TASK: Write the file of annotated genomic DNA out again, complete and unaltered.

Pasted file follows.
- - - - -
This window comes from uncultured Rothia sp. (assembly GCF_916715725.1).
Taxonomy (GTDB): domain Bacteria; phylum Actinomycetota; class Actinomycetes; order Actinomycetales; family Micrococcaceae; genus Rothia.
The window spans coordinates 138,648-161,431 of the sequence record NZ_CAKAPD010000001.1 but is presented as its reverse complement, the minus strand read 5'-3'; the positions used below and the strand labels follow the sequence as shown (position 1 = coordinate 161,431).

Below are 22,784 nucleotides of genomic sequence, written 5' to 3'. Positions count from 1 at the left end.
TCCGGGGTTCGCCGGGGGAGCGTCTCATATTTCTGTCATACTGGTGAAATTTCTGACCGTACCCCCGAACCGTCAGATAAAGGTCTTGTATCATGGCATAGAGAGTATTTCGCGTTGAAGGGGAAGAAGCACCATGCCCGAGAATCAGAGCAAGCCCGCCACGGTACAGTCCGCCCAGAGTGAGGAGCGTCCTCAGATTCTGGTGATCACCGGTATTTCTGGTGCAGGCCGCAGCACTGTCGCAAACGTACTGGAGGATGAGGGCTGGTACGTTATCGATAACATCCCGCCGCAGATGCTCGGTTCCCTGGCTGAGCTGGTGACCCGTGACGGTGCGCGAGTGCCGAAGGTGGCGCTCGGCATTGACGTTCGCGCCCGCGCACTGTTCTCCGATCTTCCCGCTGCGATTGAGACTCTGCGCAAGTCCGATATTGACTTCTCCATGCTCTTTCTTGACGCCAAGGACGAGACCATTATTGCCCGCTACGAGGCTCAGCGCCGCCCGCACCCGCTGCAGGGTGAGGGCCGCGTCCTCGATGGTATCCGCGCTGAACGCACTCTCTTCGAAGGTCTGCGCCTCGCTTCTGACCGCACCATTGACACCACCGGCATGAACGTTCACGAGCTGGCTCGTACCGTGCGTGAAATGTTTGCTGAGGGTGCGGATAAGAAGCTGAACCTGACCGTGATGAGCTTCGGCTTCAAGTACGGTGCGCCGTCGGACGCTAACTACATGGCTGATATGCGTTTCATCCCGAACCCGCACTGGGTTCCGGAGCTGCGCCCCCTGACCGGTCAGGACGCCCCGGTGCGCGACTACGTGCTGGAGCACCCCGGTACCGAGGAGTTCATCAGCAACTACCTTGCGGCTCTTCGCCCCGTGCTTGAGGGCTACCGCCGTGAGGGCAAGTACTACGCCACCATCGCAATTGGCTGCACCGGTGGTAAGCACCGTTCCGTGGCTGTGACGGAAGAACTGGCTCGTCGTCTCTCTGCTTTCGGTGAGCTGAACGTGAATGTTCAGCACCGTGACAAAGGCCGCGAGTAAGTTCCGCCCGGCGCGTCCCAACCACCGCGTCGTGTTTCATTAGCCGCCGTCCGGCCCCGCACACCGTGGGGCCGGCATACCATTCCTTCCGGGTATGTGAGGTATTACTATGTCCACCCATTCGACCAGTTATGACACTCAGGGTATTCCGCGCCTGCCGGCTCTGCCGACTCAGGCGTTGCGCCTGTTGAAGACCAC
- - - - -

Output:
This window comes from uncultured Rothia sp. (assembly GCF_916715725.1).
Taxonomy (GTDB): domain Bacteria; phylum Actinomycetota; class Actinomycetes; order Actinomycetales; family Micrococcaceae; genus Rothia.
The window spans coordinates 138,648-161,431 of the sequence record NZ_CAKAPD010000001.1 but is presented as its reverse complement, the minus strand read 5'-3'; the positions used below and the strand labels follow the sequence as shown (position 1 = coordinate 161,431).

Below are 22,784 nucleotides of genomic sequence, written 5' to 3'. Positions count from 1 at the left end.
TCCGGGGTTCGCCGGGGGAGCGTCTCATATTTCTGTCATACTGGTGAAATTTCTGACCGTACCCCCGAACCGTCAGATAAAGGTCTTGTATCATGGCATAGAGAGTATTTCGCGTTGAAGGGGAAGAAGCACCATGCCCGAGAATCAGAGCAAGCCCGCCACGGTACAGTCCGCCCAGAGTGAGGAGCGTCCTCAGATTCTGGTGATCACCGGTATTTCTGGTGCAGGCCGCAGCACTGTCGCAAACGTACTGGAGGATGAGGGCTGGTACGTTATCGATAACATCCCGCCGCAGATGCTCGGTTCCCTGGCTGAGCTGGTGACCCGTGACGGTGCGCGAGTGCCGAAGGTGGCGCTCGGCATTGACGTTCGCGCCCGCGCACTGTTCTCCGATCTTCCCGCTGCGATTGAGACTCTGCGCAAGTCCGATATTGACTTCTCCATGCTCTTTCTTGACGCCAAGGACGAGACCATTATTGCCCGCTACGAGGCTCAGCGCCGCCCGCACCCGCTGCAGGGTGAGGGCCGCGTCCTCGATGGTATCCGCGCTGAACGCACTCTCTTCGAAGGTCTGCGCCTCGCTTCTGACCGCACCATTGACACCACCGGCATGAACGTTCACGAGCTGGCTCGTACCGTGCGTGAAATGTTTGCTGAGGGTGCGGATAAGAAGCTGAACCTGACCGTGATGAGCTTCGGCTTCAAGTACGGTGCGCCGTCGGACGCTAACTACATGGCTGATATGCGTTTCATCCCGAACCCGCACTGGGTTCCGGAGCTGCGCCCCCTGACCGGTCAGGACGCCCCGGTGCGCGACTACGTGCTGGAGCACCCCGGTACCGAGGAGTTCATCAGCAACTACCTTGCGGCTCTTCGCCCCGTGCTTGAGGGCTACCGCCGTGAGGGCAAGTACTACGCCACCATCGCAATTGGCTGCACCGGTGGTAAGCACCGTTCCGTGGCTGTGACGGAAGAACTGGCTCGTCGTCTCTCTGCTTTCGGTGAGCTGAACGTGAATGTTCAGCACCGTGACAAAGGCCGCGAGTAAGTTCCGCCCGGCGCGTCCCAACCACCGCGTCGTGTTTCATTAGCCGCCGTCCGGCCCCGCACACCGTGGGGCCGGCATACCATTCCTTCCGGGTATGTGAGGTATTACTATGTCCACCCATTCGACCAGTTATGACACTCAGGGTATTCCGCGCCTGCCGGCTCTGCCGACTCAGGCGTTGCGCCTGTTGAAGACCAC